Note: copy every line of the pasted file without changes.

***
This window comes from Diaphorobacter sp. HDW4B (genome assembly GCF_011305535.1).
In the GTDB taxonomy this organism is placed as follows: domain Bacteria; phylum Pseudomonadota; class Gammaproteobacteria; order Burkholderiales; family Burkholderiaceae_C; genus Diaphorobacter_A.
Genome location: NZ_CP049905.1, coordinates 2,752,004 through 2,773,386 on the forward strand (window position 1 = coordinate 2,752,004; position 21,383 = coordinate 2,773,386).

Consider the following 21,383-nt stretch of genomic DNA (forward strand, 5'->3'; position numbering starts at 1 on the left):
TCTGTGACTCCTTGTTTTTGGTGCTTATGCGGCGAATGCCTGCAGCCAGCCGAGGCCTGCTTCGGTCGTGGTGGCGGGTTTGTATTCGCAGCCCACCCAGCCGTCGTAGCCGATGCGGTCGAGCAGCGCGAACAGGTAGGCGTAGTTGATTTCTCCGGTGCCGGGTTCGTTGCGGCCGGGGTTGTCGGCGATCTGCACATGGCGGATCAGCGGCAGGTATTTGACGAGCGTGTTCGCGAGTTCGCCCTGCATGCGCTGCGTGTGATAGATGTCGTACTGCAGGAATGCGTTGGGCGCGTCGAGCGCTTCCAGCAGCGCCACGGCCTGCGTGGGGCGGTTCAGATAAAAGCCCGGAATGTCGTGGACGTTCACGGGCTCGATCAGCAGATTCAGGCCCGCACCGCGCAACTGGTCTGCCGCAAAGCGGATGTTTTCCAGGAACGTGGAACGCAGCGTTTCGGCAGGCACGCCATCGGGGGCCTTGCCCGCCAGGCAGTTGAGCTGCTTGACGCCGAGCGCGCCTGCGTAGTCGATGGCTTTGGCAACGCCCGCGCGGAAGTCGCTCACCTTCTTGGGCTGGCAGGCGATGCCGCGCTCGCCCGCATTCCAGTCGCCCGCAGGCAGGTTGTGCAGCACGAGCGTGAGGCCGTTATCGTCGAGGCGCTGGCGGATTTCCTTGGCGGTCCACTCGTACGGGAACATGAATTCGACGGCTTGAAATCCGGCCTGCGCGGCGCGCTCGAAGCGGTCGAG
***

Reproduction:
This window comes from Diaphorobacter sp. HDW4B (genome assembly GCF_011305535.1).
In the GTDB taxonomy this organism is placed as follows: domain Bacteria; phylum Pseudomonadota; class Gammaproteobacteria; order Burkholderiales; family Burkholderiaceae_C; genus Diaphorobacter_A.
Genome location: NZ_CP049905.1, coordinates 2,752,004 through 2,773,386 on the forward strand (window position 1 = coordinate 2,752,004; position 21,383 = coordinate 2,773,386).

Consider the following 21,383-nt stretch of genomic DNA (forward strand, 5'->3'; position numbering starts at 1 on the left):
TCTGTGACTCCTTGTTTTTGGTGCTTATGCGGCGAATGCCTGCAGCCAGCCGAGGCCTGCTTCGGTCGTGGTGGCGGGTTTGTATTCGCAGCCCACCCAGCCGTCGTAGCCGATGCGGTCGAGCAGCGCGAACAGGTAGGCGTAGTTGATTTCTCCGGTGCCGGGTTCGTTGCGGCCGGGGTTGTCGGCGATCTGCACATGGCGGATCAGCGGCAGGTATTTGACGAGCGTGTTCGCGAGTTCGCCCTGCATGCGCTGCGTGTGATAGATGTCGTACTGCAGGAATGCGTTGGGCGCGTCGAGCGCTTCCAGCAGCGCCACGGCCTGCGTGGGGCGGTTCAGATAAAAGCCCGGAATGTCGTGGACGTTCACGGGCTCGATCAGCAGATTCAGGCCCGCACCGCGCAACTGGTCTGCCGCAAAGCGGATGTTTTCCAGGAACGTGGAACGCAGCGTTTCGGCAGGCACGCCATCGGGGGCCTTGCCCGCCAGGCAGTTGAGCTGCTTGACGCCGAGCGCGCCTGCGTAGTCGATGGCTTTGGCAACGCCCGCGCGGAAGTCGCTCACCTTCTTGGGCTGGCAGGCGATGCCGCGCTCGCCCGCATTCCAGTCGCCCGCAGGCAGGTTGTGCAGCACGAGCGTGAGGCCGTTATCGTCGAGGCGCTGGCGGATTTCCTTGGCGGTCCACTCGTACGGGAACATGAATTCGACGGCTTGAAATCCGGCCTGCGCGGCGCGCTCGAAGCGGTCGAG